Water in a small, confined space will soon turn manky unless it's moving. FOR every day we spend looking at other people's places on a garden safari, we pay with at least twice as many days of backbreaking work trying to make ours look as good.
That, after four years of this behaviour we haven't succeeded, proves it is a fool's game. After traipsing around the lush subtropical gardens on the Kerikeri safari we made the decision that, if nothing else, we would get the water feature in our courtyard operational by the end of the weekend.
This was partly inspired by the amazing water garden we'd just seen, and partly just by the need to have something actually finished.
The water feature has been a work in progress for several months, and the components of the last design were reincarnated as pot-plant containers a week or two ago.
The level of water engineering skill required to make water flow from the bottom level to the top and back again was completely beyond us, so we replaced the three containers with a large, half-circular concrete pond and started again.
If you're thinking of a pond or a water feature - as you do with the approach of summer - the first thing you must acknowledge is that water in a small, confined space will soon turn manky unless it's moving.
That does not mean swishing your hand through it when you go past. It means a pump.
Small pumps for water features are simple and inexpensive.
However, hiding them can be difficult.
First, they're usually black, which is fine unless your pond is white.
After numerous attempts to camouflage it with shells, pots, wall plaques and the like, and after The Partner refused to chisel a channel in the plaster to hide the cord, I stuffed the pump into our white ceramic toilet-brush holder, weighed it down with stones, and stuck it in the corner of the pond.
It obligingly spat up a small spout of water, which made a nice gurgling noise but didn't look quite as stylish as I wanted it to.
I sat down with a glass of wine to await inspiration.
The Partner, who was deeply involved in weedeating, had to be called upon to make a curved, wooden platform to sit over the corner of the pond and hide the top of the toilet-brush holder.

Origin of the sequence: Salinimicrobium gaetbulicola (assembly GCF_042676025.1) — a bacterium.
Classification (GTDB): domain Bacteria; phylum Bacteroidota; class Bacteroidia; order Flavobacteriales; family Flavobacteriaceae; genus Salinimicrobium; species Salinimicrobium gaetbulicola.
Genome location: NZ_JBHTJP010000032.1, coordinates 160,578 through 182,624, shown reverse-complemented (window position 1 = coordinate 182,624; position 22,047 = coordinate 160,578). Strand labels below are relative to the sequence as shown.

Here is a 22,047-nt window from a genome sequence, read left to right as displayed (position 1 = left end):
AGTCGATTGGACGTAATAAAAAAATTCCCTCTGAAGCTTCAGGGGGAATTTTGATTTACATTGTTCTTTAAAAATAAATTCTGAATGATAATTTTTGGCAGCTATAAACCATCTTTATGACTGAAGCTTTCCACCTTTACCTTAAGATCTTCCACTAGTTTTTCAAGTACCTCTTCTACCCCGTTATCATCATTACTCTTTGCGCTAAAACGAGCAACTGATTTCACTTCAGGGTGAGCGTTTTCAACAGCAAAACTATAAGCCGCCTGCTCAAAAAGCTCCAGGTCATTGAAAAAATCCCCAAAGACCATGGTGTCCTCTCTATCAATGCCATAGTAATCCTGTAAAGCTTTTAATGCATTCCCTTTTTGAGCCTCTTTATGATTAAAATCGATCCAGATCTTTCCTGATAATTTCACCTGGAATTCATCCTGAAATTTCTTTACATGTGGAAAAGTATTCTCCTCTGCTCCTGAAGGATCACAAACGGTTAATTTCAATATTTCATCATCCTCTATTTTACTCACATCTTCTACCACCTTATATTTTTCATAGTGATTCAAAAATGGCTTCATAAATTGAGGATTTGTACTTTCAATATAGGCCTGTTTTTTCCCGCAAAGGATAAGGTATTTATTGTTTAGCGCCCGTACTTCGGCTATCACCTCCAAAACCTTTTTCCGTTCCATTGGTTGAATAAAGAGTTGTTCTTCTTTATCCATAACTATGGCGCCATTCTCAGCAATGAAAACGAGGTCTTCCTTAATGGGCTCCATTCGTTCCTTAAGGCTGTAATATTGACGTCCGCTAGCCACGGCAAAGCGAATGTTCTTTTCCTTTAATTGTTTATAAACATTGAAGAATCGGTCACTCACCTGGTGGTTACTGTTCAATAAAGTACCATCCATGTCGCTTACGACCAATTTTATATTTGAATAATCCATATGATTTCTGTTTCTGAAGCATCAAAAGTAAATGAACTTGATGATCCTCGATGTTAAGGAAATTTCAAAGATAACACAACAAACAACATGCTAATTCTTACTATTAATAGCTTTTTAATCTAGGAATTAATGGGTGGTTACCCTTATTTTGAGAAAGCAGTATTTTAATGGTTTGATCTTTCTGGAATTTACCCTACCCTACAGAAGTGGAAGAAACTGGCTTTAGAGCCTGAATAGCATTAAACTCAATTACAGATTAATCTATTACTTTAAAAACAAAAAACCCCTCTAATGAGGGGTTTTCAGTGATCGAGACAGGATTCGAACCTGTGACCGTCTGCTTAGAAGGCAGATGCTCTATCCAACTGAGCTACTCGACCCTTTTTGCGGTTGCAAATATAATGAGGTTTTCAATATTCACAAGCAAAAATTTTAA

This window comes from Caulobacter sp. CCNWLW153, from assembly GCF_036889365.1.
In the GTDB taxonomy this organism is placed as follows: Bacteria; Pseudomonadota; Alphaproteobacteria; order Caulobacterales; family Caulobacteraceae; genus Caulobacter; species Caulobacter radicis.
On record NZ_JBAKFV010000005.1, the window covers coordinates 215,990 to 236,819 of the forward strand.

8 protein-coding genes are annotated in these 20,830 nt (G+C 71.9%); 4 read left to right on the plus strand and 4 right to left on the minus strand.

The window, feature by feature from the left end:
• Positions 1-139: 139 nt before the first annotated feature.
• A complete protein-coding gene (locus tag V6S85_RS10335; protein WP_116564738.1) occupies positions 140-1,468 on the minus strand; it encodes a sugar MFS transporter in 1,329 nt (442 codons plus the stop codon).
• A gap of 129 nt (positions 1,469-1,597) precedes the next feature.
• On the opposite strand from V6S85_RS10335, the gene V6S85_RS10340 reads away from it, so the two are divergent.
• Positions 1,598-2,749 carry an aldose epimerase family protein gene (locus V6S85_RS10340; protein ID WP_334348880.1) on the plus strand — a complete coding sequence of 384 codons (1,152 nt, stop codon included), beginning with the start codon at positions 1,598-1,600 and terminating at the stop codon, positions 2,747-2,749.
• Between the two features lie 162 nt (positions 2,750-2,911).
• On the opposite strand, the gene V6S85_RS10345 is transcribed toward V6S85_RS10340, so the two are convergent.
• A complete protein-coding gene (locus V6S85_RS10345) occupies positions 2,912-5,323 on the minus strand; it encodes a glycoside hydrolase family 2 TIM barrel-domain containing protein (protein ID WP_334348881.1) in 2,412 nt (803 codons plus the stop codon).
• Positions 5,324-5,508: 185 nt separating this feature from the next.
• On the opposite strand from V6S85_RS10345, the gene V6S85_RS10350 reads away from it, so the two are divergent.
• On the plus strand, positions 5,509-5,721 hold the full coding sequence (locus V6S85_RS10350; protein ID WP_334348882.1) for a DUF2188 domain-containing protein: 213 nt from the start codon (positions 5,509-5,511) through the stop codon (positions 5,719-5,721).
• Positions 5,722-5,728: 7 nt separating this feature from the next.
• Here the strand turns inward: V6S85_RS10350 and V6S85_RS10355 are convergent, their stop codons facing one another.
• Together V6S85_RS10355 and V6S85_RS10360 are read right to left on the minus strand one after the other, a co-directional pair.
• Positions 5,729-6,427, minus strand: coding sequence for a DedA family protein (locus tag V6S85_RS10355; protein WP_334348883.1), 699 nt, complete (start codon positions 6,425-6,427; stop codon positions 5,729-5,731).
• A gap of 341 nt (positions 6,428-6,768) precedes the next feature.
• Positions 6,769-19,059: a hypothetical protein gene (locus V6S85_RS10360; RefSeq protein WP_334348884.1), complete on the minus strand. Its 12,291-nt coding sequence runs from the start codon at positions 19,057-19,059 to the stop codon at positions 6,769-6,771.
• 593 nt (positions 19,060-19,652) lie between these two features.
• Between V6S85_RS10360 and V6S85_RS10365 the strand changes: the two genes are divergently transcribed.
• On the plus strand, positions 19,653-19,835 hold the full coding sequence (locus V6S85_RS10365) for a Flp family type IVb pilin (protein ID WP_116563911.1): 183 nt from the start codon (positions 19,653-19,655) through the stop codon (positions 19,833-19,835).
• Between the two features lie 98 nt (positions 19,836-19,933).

It took 17 minutes to string three extension cords from the house to the shed to empower the saw, and 14 seconds to cut the piece of wood I needed.
I sanded it, stained it and sat it over the corner of the pond.
The toilet-brush holder disappeared, the water spout hit the underside of the wood, spread out in an attractive fan shape and made an even nicer noise.
The Partner went back to his weedeating and I had another glass of wine to help me to decide on such important considerations as water plants and fish.
The moral of the story is: Work with the skills you have. You may not end up with a three-tier water feature with tricky little waterfalls running from one to the other, but you might get something finished, at long bloody last.
Hey, give us a smile
Garden safaris always elicit sighs of envy, gasps of admiration and occasionally raised eyebrows. But the best response is always a smile.
It doesn't matter how flash or how fabulous a garden is, if it doesn't have something in it to make you smile, it's not complete. These were our picks on safari.
1. It's hard to camouflage a septic tank vent, but you can enhance it. This one has been encircled, appropriately, with two chains - a clever visual pun, we thought.
2. This simple sculpture made us all think we should be at home wielding the fork in our own garden.
3. Garden sheds are, well, garden sheds, and we often neglect the aesthetics of them. No so here. Not a single person passed by these wee swingers without stopping for a closer look.